Facepalm: Microsoft Tried Pushing Windows 11 To Ineligible PCs Then Left Users Hanging

windows 11
Microsoft went wild with Windows 10 upgrades, offering everyone and anyone a free path to get on Microsoft's latest OS. There was speculation that Microsoft would never release another distinct version of Windows, but after five years, we got Windows 11. This time, Microsoft isn't letting just any PC upgrade to the new OS. If your PC doesn't meet the stringent minimum requirements, no upgrade for you. Well, unless Microsoft makes a mistake like it did last week when it accidentally offered Windows 11 to ineligible systems. Oops.

When Microsoft launched Windows 11 more than a year ago, it started with new systems. Then, it began sending out upgrade offers via Windows update to compatible systems. Today, all Windows 10 PCs that meet the minimum specs for Windows 11 have gotten that offer, but the last Windows 11 update went too far.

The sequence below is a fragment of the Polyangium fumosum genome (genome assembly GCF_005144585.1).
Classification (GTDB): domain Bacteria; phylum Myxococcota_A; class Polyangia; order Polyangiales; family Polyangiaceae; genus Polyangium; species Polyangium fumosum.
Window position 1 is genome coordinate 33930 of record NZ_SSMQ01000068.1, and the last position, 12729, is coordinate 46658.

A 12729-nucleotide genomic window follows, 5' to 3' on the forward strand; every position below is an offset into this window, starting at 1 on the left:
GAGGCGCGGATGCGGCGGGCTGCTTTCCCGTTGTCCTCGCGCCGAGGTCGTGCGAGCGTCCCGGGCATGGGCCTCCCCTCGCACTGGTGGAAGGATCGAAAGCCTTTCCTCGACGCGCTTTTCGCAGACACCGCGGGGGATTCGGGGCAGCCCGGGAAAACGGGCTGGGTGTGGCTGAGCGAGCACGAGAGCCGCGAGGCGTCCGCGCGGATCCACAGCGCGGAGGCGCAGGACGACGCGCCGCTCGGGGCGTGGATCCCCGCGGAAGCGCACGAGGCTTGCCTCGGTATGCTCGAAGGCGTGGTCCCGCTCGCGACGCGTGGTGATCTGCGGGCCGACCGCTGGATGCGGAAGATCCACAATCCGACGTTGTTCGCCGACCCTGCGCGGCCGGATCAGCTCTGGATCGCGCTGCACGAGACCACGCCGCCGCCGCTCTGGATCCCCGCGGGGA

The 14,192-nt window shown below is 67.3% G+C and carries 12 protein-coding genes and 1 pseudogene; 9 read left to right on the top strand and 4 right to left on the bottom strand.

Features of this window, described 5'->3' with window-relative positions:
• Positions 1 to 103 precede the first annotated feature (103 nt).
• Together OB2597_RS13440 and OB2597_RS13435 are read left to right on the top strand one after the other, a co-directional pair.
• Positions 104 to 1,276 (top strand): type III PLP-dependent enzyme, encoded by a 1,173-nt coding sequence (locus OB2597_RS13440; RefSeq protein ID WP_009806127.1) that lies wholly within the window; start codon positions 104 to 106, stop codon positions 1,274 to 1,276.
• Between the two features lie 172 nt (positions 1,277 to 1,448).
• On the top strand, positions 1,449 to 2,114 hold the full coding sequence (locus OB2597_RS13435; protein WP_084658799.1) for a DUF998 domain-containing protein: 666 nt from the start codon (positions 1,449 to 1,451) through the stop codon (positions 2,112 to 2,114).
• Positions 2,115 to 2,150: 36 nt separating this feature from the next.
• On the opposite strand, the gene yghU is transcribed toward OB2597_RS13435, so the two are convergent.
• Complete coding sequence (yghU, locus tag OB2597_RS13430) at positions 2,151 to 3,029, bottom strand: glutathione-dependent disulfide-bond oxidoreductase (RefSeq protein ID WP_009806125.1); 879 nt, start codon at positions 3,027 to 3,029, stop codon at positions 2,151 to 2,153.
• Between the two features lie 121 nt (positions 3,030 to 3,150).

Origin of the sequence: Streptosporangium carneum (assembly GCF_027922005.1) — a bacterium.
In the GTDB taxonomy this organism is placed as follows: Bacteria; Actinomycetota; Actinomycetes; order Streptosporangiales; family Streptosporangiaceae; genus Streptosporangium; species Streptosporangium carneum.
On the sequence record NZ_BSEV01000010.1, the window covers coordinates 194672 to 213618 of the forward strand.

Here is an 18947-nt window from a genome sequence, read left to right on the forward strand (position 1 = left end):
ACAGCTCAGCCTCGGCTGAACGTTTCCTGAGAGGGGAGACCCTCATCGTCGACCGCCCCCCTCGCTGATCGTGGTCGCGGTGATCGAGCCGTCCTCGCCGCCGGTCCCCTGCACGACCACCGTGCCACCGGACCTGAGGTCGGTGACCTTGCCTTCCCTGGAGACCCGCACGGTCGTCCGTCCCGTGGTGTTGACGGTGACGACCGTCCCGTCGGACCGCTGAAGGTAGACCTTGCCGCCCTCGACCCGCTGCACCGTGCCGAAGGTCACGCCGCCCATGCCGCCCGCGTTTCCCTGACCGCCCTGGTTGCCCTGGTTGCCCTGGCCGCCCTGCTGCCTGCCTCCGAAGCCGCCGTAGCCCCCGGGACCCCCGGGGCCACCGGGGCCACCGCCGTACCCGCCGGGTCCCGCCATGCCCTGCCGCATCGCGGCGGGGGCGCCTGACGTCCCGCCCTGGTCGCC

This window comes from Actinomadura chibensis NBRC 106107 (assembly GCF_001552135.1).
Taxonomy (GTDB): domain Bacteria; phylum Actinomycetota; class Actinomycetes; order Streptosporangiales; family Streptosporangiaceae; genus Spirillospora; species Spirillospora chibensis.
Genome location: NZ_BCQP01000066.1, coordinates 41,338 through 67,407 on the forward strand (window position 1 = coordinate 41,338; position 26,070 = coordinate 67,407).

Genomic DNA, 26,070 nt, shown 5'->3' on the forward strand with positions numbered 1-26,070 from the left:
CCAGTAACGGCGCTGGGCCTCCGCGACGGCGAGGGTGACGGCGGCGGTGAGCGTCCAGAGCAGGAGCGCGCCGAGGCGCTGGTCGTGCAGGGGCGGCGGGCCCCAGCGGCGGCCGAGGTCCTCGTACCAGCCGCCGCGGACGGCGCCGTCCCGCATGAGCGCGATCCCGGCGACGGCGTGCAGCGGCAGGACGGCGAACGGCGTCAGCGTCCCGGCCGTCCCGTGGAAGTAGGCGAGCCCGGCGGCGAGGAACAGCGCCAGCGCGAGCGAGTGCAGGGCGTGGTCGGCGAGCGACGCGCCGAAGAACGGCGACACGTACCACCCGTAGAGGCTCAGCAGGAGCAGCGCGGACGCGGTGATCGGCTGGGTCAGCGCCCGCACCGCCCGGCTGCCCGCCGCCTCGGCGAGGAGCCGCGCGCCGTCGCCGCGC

On Feb 23, Microsoft confirms that many users with unsupported hardware got an upgrade offer for the Windows 11 update. Affected systems were on Windows 10 22H2, 21H2, 20H2, or Windows 11 21H2, but they were running older hardware that was not intended to work with Windows 11. After downloading the update, the machine would try and fail to install it.

Windows upgrade

Windows 11 is only supported on machines with recent AMD or Intel CPUs, 4GB of RAM, and a TMP 2.0 module. That last item is the sticking point for a lot of Windows users. Newer motherboards have those security modules built in, but a surprising number of systems do not. These systems should never see an upgrade message from Microsoft, but they did for Windows 11 21H2. Microsoft says it spotted the issue the same day it popped up and stopped sending out the erroneous upgrade offers. That's a bummer for anyone who was anxious to get on Microsoft's latest OS.

We know that Windows 11 can run on unsupported systems just fine, provided you're willing to tinker with things or wait for Microsoft to mess up. However, Microsoft recently made that more annoying by adding a watermark to the desktop if a system doesn't meet the requirements after the fact. Luckily, there is a registry hack to make that go away, but Microsoft will probably reapply the watermark in a future update. Maybe the victims of the accidental upgrade tease should be thankful the installation didn't go through.